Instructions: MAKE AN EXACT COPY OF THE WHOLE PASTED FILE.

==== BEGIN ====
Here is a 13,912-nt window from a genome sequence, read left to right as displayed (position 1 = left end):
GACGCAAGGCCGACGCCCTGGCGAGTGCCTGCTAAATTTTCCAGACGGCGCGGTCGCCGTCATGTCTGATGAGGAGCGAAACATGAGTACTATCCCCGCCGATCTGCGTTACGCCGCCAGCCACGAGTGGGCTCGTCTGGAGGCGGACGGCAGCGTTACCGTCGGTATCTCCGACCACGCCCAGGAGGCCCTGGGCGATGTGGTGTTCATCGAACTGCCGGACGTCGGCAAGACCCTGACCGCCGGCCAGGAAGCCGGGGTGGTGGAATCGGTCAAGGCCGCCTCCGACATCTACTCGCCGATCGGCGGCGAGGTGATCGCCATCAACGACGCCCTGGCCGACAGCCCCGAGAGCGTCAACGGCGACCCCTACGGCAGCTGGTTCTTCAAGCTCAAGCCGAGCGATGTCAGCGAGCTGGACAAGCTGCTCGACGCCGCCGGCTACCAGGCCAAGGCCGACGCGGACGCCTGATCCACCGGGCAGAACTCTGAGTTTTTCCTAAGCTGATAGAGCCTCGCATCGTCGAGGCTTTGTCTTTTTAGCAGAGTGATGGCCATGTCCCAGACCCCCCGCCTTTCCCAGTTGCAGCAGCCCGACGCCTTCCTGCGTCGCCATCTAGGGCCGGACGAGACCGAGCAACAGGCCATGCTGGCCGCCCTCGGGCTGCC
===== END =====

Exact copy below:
Here is a 13,912-nt window from a genome sequence, read left to right as displayed (position 1 = left end):
GACGCAAGGCCGACGCCCTGGCGAGTGCCTGCTAAATTTTCCAGACGGCGCGGTCGCCGTCATGTCTGATGAGGAGCGAAACATGAGTACTATCCCCGCCGATCTGCGTTACGCCGCCAGCCACGAGTGGGCTCGTCTGGAGGCGGACGGCAGCGTTACCGTCGGTATCTCCGACCACGCCCAGGAGGCCCTGGGCGATGTGGTGTTCATCGAACTGCCGGACGTCGGCAAGACCCTGACCGCCGGCCAGGAAGCCGGGGTGGTGGAATCGGTCAAGGCCGCCTCCGACATCTACTCGCCGATCGGCGGCGAGGTGATCGCCATCAACGACGCCCTGGCCGACAGCCCCGAGAGCGTCAACGGCGACCCCTACGGCAGCTGGTTCTTCAAGCTCAAGCCGAGCGATGTCAGCGAGCTGGACAAGCTGCTCGACGCCGCCGGCTACCAGGCCAAGGCCGACGCGGACGCCTGATCCACCGGGCAGAACTCTGAGTTTTTCCTAAGCTGATAGAGCCTCGCATCGTCGAGGCTTTGTCTTTTTAGCAGAGTGATGGCCATGTCCCAGACCCCCCGCCTTTCCCAGTTGCAGCAGCCCGACGCCTTCCTGCGTCGCCATCTAGGGCCGGACGAGACCGAGCAACAGGCCATGCTGGCCGCCCTCGGGCTGCC